After the Southern football team made easy work of Alcorn State on homecoming night on Oct. 29, Stump Mitchell said he believed his Jaguars had been good enough this season to win the black college national championship.

Everyone on The Bluff would feel better if they’d prove it.

The players would feel better. The students would feel better. The administration, the old-timers who watch practice every afternoon, the coaches themselves ... they’d all feel better.

Heck, even faculty members and support staff, who are now facing more furloughs and possible layoffs in the wake of Southern’s move to declare exigency ... even they might feel better if the football team found a way to start a winning streak.

Instead, Southern was left with more frustration and disappointment Saturday night, having watched the Jaguars’ sloppy 29-15 loss at Texas Southern.

Bear in mind that Southern has never won back-to-back games in Mitchell’s two seasons.

Bear in mind that in TSU, the Jaguars were facing a team that hadn’t won a Southwestern Athletic Conference game in more than a month. In fact, Texas Southern was coming off a bitter defeat at Mississippi Valley State — one that ended the Delta Devils’ 18-game losing streak.

But it wasn’t just the fact that Southern lost. Had the Jaguars played well and lost because of a strange bounce or a trick play, that would’ve been one thing.

It was the way Southern lost.

Yes, some of the old familiar problems were there. The offense was inconsistent, struggling with delay-of-game penalties, a hot-and-cold passing game and yet another punchless fourth quarter (Southern has scored zero fourth-quarter points in seven of its nine games this year, and Saturday, it gained 5 yards in the final 15 minutes).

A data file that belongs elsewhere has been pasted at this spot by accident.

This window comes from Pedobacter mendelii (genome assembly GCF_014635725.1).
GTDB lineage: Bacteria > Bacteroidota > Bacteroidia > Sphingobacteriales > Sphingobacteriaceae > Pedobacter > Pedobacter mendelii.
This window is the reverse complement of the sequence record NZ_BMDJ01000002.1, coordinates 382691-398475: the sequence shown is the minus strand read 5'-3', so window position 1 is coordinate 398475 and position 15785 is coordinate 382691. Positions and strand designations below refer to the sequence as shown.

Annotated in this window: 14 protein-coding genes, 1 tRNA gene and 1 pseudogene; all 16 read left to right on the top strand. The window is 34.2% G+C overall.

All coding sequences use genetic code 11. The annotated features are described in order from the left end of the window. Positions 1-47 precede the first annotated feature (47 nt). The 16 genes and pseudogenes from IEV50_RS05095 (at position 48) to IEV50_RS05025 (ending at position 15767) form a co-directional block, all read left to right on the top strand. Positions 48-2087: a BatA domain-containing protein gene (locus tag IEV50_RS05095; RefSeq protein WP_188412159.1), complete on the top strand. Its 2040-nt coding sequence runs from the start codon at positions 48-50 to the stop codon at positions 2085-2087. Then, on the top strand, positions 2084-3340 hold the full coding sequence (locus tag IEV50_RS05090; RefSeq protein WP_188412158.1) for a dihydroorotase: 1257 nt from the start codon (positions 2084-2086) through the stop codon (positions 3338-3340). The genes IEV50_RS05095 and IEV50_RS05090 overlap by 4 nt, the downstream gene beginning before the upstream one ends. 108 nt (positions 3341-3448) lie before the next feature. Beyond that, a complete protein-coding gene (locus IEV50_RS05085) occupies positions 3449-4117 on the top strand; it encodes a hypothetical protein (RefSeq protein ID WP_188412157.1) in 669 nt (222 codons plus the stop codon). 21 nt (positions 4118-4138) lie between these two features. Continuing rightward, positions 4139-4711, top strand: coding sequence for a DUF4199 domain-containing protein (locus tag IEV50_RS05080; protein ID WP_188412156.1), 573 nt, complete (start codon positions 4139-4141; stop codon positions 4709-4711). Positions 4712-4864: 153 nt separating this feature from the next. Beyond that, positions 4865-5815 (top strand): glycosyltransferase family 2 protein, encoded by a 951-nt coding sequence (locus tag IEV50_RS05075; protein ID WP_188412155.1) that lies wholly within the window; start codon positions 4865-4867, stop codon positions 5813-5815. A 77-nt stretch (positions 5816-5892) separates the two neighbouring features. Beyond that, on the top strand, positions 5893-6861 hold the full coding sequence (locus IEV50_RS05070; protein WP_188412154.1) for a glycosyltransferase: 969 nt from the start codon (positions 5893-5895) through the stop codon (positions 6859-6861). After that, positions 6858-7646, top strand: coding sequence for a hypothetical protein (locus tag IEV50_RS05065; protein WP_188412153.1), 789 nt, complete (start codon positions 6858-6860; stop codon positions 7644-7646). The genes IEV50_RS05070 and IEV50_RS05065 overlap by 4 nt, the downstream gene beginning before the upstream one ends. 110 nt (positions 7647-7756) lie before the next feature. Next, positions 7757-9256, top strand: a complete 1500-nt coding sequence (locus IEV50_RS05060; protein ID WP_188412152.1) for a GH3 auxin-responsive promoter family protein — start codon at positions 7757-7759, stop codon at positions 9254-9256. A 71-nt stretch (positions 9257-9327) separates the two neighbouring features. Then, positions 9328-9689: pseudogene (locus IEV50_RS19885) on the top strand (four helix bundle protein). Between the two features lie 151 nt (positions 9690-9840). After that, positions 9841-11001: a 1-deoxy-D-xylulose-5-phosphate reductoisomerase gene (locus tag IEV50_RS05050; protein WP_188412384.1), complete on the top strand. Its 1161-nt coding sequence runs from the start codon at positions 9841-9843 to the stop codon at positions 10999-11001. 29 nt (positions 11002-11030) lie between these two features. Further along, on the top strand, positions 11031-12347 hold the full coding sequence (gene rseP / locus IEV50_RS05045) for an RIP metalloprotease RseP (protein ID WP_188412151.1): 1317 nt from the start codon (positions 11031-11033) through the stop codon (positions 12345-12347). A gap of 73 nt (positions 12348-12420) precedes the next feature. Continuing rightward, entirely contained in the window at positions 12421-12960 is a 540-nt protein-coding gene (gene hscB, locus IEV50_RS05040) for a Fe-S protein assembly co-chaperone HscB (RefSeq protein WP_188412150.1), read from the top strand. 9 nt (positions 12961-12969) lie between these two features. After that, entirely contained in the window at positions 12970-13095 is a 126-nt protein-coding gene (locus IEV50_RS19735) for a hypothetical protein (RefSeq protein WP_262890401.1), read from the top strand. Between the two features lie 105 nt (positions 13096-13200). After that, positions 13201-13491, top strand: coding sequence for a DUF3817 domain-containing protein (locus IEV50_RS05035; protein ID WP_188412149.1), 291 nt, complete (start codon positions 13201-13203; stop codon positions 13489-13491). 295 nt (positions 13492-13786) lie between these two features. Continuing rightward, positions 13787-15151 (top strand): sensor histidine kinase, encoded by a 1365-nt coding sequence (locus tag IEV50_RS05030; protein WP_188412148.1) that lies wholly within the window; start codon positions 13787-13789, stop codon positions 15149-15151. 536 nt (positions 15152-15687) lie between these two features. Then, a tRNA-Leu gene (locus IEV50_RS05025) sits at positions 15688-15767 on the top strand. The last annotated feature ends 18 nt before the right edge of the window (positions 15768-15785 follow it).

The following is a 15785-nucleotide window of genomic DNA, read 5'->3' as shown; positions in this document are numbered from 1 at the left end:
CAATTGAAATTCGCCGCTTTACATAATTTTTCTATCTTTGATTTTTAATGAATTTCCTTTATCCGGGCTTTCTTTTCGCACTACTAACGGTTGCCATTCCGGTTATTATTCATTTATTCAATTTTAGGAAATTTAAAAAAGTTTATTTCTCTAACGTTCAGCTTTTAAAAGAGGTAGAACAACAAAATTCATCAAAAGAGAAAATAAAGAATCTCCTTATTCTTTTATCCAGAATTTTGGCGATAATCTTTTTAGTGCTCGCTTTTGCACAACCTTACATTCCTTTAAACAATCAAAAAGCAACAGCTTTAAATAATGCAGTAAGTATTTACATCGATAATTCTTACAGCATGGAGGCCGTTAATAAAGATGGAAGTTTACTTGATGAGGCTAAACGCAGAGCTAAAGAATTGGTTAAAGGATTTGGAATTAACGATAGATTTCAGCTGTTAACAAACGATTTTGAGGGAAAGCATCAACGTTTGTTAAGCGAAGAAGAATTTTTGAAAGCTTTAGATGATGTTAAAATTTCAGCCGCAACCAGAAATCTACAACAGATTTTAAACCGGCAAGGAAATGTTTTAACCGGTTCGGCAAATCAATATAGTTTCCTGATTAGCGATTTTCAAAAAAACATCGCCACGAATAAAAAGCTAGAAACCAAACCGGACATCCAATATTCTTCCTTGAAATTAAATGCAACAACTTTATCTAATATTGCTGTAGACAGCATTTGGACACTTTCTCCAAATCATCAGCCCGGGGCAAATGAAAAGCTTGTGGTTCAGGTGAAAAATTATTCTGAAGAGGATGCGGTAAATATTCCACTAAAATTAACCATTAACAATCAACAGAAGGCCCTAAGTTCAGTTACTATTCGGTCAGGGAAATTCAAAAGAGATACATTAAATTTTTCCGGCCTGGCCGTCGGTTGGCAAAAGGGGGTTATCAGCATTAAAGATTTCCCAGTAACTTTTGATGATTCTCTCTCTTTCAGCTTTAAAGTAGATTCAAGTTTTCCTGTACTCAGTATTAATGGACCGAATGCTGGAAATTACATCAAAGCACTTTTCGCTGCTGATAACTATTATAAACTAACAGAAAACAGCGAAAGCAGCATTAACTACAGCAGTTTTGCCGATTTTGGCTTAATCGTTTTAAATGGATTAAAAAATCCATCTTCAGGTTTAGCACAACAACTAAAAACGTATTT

But there were other problems, as well. Whereas the Jaguars have been suspect in run defense all season, their pass defense has been relatively solid, allowing three touchdowns in the first eight games.

With that in mind, virtually everyone expected TSU to rely on its rock-solid defense and punishing ground game.

Instead, quarterback Riko Smalls — a 48-percent passer this season — went bombs away on the Jaguars, who gave up season highs in passing yards (365) and total yards (549).

Every time the Tigers needed a really big play, Smalls made it, often throwing on the run or scrambling for first downs. It was a stunning development for a team that boasts a decent pass rush and solid secondary.

Halftime adjustments didn’t seem to work. TSU, leading 15-7 at the break, needed less than three minutes to score on its first possession of the third quarter.

And Southern’s running game, which had gained traction over the past month, was nonexistent Saturday. Sylvester Nzekwe had only six carries, and the team finished with 12 rushing yards.

In other words, the Jaguars’ loss in Houston wasn’t disappointing because it was a loss. It was disappointing because it exposed so many holes that weren’t apparent before.

After all, the team had shown a very real capability of playing well against good teams.

Way back on Sept. 10, the Jaguars ambushed Alabama A&M, notching a 21-6 win that looks better with every passing week. Having won seven straight games, Alabama A&M is poised to take over the No. 1 ranking in the Sheridan poll of black colleges.

A week after that game, SU was within two missed field goals of dropping Jackson State, a team that ascended to No. 1 in the Sheridan poll before it lost to Grambling on Saturday.

There were so many other near-misses, as well: the second-half meltdown against Florida A&M, the roller-coaster one-point loss at Arkansas-Pine Bluff, the maddening field-goal-at-the-end loss to Prairie View.

Those games are all gone, and now, the Jaguars are in grave danger of following last year’s 2-9 record with a 3-8 record.

Two games remain for Southern, starting with a trip to Alabama State — which, lest anyone forget, was No. 1 in the Sheridan poll until last month’s loss against Alabama A&M.

After that, it’s Grambling — and while the Bayou Classic is often a tossup, regardless of records, it doesn’t bode well for Southern that Doug Williams’ team is on a four-game winning streak.

As for the Jaguars, they’ve had potential — not to be black college national champions, but to be a very competitive team. A winning team.

The thing is, coaches don’t become legendary because their teams had potential, and great players are often forgotten when they play on losing teams.

Right now, Southern is resigned to settle for its second straight losing record. Right now, Southern is a losing team.

Folks on The Bluff are never content with that.